Although it may seem surprising in light of the gains women have made in the last forty years, recent research shows that the gender gap in STEM fields still exists. According to the American Association of University Women, the U.S. Department of Labor’s Bureau of Labor Statistics found that as of 2008, although more than half of biological scientists are women:
- Just over 30% of chemists and material scientists are female
- Women make up a little over 20% of computer programmers
- Less than 7% of mechanical engineers are women
So why are women so underrepresented in STEM fields? While some people may assume that the gap is due to intrinsic ability or differences in interest, the research suggests that the real reasons are more complicated:
- A recent study found that having a female instructor rather than a male instructor makes a big difference for female students in an introductory calculus, increasing class participation as well as the likelihood that a female student would ask the instructor questions outside of class.
- Having female professors appears to provide a sort of “inoculation” against the stereotype that STEM fields are for men only. It’s therefore important that women be well-represented in STEM departments in colleges as professors, TAs, and older students in the program.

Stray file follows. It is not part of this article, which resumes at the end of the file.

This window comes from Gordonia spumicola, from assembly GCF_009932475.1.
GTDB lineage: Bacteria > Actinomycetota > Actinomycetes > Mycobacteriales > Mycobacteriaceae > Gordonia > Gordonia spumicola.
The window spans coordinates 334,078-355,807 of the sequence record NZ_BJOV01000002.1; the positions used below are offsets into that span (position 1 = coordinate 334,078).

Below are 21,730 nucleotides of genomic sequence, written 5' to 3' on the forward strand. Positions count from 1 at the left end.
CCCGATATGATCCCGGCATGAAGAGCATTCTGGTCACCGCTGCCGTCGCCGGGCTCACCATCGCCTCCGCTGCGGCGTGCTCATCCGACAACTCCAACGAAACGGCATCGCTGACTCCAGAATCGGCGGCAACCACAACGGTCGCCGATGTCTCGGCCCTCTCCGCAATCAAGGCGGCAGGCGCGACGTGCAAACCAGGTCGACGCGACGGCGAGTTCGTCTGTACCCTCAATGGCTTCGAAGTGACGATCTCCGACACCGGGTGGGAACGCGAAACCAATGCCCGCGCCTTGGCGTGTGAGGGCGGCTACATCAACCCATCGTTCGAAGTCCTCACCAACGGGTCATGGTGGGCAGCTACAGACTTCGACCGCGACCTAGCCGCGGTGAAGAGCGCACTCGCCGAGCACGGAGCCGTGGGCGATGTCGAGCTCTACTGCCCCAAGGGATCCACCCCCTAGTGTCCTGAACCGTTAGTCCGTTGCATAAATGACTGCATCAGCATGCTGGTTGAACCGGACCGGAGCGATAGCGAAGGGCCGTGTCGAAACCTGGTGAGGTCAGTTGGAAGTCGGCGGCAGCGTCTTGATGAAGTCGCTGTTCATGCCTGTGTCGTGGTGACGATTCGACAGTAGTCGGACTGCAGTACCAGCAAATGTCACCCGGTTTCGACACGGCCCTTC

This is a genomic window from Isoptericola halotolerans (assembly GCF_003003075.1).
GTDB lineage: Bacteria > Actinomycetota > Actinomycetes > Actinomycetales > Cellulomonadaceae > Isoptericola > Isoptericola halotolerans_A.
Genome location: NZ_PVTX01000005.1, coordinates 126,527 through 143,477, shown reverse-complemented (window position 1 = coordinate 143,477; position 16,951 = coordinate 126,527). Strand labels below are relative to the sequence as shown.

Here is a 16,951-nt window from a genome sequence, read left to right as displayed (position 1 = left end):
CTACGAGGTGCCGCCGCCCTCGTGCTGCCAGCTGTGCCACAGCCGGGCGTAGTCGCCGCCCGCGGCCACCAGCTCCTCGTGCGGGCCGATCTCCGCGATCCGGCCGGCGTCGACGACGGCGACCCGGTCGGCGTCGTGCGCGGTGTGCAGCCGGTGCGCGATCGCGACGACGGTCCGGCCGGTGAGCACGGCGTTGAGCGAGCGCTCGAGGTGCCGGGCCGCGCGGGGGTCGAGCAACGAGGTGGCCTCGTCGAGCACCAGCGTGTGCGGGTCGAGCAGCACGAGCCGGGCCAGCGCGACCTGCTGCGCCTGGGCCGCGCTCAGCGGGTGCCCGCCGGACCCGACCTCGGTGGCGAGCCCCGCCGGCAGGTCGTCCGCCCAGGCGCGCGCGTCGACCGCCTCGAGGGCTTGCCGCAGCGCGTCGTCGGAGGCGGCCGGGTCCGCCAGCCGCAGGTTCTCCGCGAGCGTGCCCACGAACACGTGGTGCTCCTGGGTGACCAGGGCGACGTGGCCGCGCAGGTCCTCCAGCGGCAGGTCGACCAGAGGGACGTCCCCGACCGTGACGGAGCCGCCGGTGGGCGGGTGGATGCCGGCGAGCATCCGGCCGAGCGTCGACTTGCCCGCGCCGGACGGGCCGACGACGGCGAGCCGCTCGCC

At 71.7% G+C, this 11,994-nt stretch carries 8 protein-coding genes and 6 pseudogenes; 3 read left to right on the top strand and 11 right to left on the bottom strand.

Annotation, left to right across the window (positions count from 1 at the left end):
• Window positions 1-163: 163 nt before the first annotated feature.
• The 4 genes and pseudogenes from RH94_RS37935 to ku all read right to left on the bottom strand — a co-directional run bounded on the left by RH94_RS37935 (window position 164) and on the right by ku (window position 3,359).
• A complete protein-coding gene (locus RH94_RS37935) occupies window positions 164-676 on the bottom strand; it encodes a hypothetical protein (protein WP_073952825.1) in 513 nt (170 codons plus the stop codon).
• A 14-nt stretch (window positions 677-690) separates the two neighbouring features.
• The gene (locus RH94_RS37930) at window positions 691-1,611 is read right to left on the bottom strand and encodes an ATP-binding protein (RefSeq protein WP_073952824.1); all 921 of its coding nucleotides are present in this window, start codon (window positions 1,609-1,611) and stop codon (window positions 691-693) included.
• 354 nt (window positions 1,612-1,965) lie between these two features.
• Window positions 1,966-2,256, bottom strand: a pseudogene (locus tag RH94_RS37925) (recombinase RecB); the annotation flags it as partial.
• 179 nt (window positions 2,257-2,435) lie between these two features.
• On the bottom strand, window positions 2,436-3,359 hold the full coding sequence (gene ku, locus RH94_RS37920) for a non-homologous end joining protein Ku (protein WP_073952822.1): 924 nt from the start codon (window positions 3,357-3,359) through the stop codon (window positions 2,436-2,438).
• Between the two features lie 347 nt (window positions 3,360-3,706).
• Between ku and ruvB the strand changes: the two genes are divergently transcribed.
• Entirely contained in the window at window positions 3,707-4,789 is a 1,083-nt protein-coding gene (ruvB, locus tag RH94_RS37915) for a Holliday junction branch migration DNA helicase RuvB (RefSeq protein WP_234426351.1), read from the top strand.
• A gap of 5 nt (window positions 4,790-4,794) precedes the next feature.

- Other findings “…suggest that other characteristics such as gender differences in orientation toward people versus things (Lubinski & Benbow, 2007), the value placed on different occupations (Eccles, 2007), and commitment to child rearing, family (Halpern, 2007), and full-time work (Lubinski & Benbow, 2007) are responsible for the differences in occupational choices and career achievement levels of males and females in math and science fields.” (55-56, Olszewski-Kubilius & Lee)
- “…although gender differences on cognitive tests may be small and disappearing when heterogeneous samples of students are studied, they appear to remain robust for gifted samples. These gender differences for gifted students have implications for the representation of the most able females in STEM professions.” (56, Olszewski-Kubilius & Lee)
What can parents, educators, and counselors do to help more girls find success in STEM?
- Include female scientists and mathematicians in your history courses not as “special cases” but as equal contributors to their fields. Researchers emphasize that instructors need to make references to accomplished women in STEM in a “regular and low-key” way.
- If a girl shows interest in STEM, encourage that interest – provide relevant activities, academic programs, enrichment, and acceleration.
- Model genuine interest in STEM – excitement about learning is contagious.